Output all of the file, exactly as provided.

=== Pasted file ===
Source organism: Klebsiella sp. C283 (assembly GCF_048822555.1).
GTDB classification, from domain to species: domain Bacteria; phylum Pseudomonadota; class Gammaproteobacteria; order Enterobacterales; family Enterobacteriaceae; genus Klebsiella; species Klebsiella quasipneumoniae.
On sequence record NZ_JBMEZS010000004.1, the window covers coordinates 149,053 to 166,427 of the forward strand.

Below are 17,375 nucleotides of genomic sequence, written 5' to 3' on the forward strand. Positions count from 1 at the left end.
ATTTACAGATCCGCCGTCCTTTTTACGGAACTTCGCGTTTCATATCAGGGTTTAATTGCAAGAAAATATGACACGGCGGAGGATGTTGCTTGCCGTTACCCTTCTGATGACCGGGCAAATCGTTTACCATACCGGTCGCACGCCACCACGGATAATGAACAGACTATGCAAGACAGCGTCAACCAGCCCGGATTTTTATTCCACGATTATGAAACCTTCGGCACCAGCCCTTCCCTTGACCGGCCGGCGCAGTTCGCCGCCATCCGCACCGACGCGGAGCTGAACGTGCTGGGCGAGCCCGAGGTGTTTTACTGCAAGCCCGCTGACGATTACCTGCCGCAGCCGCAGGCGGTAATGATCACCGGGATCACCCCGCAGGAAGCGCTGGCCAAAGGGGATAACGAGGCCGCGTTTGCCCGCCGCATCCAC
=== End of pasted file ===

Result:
Source organism: Klebsiella sp. C283 (assembly GCF_048822555.1).
GTDB classification, from domain to species: domain Bacteria; phylum Pseudomonadota; class Gammaproteobacteria; order Enterobacterales; family Enterobacteriaceae; genus Klebsiella; species Klebsiella quasipneumoniae.
On sequence record NZ_JBMEZS010000004.1, the window covers coordinates 149,053 to 166,427 of the forward strand.

Below are 17,375 nucleotides of genomic sequence, written 5' to 3' on the forward strand. Positions count from 1 at the left end.
ATTTACAGATCCGCCGTCCTTTTTACGGAACTTCGCGTTTCATATCAGGGTTTAATTGCAAGAAAATATGACACGGCGGAGGATGTTGCTTGCCGTTACCCTTCTGATGACCGGGCAAATCGTTTACCATACCGGTCGCACGCCACCACGGATAATGAACAGACTATGCAAGACAGCGTCAACCAGCCCGGATTTTTATTCCACGATTATGAAACCTTCGGCACCAGCCCTTCCCTTGACCGGCCGGCGCAGTTCGCCGCCATCCGCACCGACGCGGAGCTGAACGTGCTGGGCGAGCCCGAGGTGTTTTACTGCAAGCCCGCTGACGATTACCTGCCGCAGCCGCAGGCGGTAATGATCACCGGGATCACCCCGCAGGAAGCGCTGGCCAAAGGGGATAACGAGGCCGCGTTTGCCCGCCGCATCCAC